Wednesday, August 29, 2007

First Order of Business at the Cabinet Session? Balancing the Factions

The new Abe Cabinet held an extraordinary session today (Aug. 29, a Wednesday; the Cabinet meets twice a week on Tuesday and Friday) and appointed the 22 senior vice-ministers (LDP 19, New Komeito 3) in the respective ministries and the Cabinet Office. For the appointees - In the case of the LDP, third (or in rare cases fourth) term Lower House Members and second term Upper House members - this is an important step in building resumes, and they are expected to use the opportunity to familiarize themselves with the territory and the people who populate it, and the bureaucracy does its best to oblige. As a result, they tend to become close to their respective ministries and their jurisdiction.

You may have guessed that a senior vice-minister does not wield much real power. That is also evident from something Asahi points out quite baldly in its headline Deputy Vice-Minister Emphasis on Factional Balance, 22 Appointed as well as the text, which gives the following list:

Tsushima faction 4, Machimura faction 3, Koga faction 2, Yamazaki faction 2, Ibuki faction 2, Tanigaki faction 2, Komura faction 1, Aso faction 1, Nikai faction 1, Unaligned 1.

Note that the largest Machimura faction has one fewer than the next largest Tsushima faction. That is only appropriate, since the Prime Minister's faction is expected to show humility in dividing the spoils. Also significant is the fact that the Tanigaki faction is the only U-16 micro-faction to have two. Consider this an analgesic for being shut out (against Mr. Mori's advice) from the Cabinet and the main party posts.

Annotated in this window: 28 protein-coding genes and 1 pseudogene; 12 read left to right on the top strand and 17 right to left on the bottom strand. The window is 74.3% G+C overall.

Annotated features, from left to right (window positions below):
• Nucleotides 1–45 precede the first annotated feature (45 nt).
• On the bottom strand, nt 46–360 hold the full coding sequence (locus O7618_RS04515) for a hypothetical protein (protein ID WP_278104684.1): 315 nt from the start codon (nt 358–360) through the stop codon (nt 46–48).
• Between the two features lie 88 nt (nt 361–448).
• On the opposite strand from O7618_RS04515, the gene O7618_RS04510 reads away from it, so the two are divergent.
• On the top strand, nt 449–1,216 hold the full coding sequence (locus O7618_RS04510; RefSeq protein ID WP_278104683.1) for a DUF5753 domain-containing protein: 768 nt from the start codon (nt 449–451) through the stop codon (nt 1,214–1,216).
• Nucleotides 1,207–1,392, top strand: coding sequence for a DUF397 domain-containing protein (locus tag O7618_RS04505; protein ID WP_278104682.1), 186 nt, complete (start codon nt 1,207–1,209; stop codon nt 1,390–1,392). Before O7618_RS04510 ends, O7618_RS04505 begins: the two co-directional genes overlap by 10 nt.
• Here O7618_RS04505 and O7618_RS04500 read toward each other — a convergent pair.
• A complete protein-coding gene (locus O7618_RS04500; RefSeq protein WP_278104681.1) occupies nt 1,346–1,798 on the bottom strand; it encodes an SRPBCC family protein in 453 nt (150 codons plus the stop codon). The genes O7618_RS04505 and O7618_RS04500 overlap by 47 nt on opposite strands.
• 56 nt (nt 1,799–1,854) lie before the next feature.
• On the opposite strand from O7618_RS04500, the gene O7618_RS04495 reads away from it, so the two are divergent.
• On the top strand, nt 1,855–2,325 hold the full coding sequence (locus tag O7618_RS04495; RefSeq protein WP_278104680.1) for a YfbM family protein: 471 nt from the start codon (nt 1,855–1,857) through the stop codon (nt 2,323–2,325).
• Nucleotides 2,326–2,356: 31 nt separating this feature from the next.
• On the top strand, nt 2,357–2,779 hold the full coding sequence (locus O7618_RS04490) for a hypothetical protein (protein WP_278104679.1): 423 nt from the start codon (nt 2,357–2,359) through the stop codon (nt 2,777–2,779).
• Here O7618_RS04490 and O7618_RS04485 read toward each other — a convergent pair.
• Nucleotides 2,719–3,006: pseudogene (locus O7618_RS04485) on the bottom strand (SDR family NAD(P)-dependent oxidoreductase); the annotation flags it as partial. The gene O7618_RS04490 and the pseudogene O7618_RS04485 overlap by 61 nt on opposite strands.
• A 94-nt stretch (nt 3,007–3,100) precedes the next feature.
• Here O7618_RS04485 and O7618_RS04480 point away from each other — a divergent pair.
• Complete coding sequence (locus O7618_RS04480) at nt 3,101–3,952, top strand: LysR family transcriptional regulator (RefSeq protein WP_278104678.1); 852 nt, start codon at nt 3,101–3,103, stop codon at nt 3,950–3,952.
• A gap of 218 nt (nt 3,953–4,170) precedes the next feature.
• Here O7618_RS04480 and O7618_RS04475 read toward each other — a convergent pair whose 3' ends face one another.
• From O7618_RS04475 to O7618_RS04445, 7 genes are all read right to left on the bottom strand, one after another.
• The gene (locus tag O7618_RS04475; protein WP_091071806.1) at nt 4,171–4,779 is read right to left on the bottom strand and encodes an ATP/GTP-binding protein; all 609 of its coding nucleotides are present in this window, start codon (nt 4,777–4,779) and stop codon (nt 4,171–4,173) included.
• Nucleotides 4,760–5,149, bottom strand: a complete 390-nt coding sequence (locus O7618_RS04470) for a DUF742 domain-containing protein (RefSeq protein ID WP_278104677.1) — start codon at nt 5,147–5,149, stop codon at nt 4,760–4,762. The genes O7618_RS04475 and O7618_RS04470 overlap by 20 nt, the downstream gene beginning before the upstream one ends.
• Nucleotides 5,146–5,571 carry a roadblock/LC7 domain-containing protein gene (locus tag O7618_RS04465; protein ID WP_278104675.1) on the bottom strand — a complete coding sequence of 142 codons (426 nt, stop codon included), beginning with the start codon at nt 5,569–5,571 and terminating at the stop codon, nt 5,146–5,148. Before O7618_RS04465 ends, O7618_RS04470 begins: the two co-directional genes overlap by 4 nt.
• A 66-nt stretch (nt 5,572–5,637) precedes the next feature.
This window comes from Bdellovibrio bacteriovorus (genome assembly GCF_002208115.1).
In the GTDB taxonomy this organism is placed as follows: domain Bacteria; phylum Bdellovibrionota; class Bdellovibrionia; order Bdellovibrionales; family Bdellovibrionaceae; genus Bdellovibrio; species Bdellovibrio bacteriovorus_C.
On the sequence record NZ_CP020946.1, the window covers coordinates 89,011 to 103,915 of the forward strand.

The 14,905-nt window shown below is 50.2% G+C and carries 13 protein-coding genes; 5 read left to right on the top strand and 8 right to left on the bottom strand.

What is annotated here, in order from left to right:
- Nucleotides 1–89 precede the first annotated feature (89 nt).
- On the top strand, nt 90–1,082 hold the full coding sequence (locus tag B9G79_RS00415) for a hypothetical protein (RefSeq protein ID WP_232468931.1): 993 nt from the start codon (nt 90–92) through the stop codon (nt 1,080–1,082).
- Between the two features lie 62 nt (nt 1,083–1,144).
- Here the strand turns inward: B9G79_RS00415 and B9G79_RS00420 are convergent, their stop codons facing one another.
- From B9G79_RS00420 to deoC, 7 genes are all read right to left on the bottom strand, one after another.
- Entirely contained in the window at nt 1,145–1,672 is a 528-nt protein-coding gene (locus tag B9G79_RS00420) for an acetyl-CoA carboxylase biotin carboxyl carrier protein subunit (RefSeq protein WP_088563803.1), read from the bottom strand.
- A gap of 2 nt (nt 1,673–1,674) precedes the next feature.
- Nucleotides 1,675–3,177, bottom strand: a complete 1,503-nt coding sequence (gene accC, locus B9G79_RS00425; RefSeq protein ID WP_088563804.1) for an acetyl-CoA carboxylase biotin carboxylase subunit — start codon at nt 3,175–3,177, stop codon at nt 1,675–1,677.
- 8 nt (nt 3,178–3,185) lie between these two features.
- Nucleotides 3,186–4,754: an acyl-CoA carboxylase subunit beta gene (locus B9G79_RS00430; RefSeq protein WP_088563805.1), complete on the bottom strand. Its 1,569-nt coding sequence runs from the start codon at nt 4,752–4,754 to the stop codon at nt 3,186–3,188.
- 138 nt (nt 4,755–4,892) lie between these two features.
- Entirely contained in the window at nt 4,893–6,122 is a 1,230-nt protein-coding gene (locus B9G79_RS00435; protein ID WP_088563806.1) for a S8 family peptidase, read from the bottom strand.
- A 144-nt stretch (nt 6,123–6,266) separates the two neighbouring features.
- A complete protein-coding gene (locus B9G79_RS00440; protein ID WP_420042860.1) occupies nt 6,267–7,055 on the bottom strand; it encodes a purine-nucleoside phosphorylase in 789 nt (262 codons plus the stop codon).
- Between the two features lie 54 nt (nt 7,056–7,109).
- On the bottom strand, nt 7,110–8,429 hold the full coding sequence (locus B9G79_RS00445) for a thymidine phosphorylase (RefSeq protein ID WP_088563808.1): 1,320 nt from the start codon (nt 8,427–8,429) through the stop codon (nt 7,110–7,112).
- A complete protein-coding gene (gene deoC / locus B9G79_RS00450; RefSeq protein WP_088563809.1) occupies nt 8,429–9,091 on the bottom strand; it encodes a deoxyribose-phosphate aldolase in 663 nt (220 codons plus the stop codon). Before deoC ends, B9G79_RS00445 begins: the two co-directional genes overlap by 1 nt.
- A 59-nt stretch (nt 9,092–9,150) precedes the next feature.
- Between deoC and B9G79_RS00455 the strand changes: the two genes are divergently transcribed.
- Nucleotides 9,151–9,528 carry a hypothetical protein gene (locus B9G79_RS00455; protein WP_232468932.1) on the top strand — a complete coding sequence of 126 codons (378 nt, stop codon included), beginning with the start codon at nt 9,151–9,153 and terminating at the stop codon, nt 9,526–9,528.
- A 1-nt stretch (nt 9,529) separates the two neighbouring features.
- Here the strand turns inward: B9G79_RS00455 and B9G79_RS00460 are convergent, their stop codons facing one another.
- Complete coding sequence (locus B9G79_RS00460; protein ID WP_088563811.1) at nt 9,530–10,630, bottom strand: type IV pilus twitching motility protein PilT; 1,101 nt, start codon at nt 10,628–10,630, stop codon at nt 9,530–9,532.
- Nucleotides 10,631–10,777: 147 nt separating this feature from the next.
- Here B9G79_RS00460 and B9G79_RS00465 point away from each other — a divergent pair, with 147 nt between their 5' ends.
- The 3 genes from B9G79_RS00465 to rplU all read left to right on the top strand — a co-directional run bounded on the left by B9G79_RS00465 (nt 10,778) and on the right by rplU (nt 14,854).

For even more junior coalition Diet members, there are the parliamentary vice-minister appointments. Expect more of the same.


Anonymous said...

Jun, do you see the Abe regime as feeling itself as being under real pressure? It has taken a drubbing in the recent Upper House polls, and it faces a Lower House election fairly soon. So is the faction movement we are seeing now (a large number of actual faction heads assuming key positions) what happens when the LDP wants to build cohesion, affirm direction, win the election and dominate the political scene again? This development seems to be the factions reasserting themselves after the Koizumi administration. Koizumi wanted the importance of the factions to fade while he strengthened the authority and capability of the executive. That worked for a while. But now we seem to be returning to the old equilibrium. Why is this?

Another question: how are Koizumi's 83 children performing - was there any link drawn between their political capabilities and seats lost in the Upper House? Interested in your views. T

Jun Okumura said...

T: Thanks for your comment. Mr. Abe is under enormous pressure, and it is only for the lack of a good alternative that his colleagues are not looking elsewhere for leadership. From the looks of the Cabinet, he must be hoping that capable, scandal-free (knock on wood), and media-friendly ministers tending to pressing needs will stabilize support at current levels and even improve them, and that the policy debate will reveal the weakness in the DPJ agenda and deepen fissures within the DPJ leadership.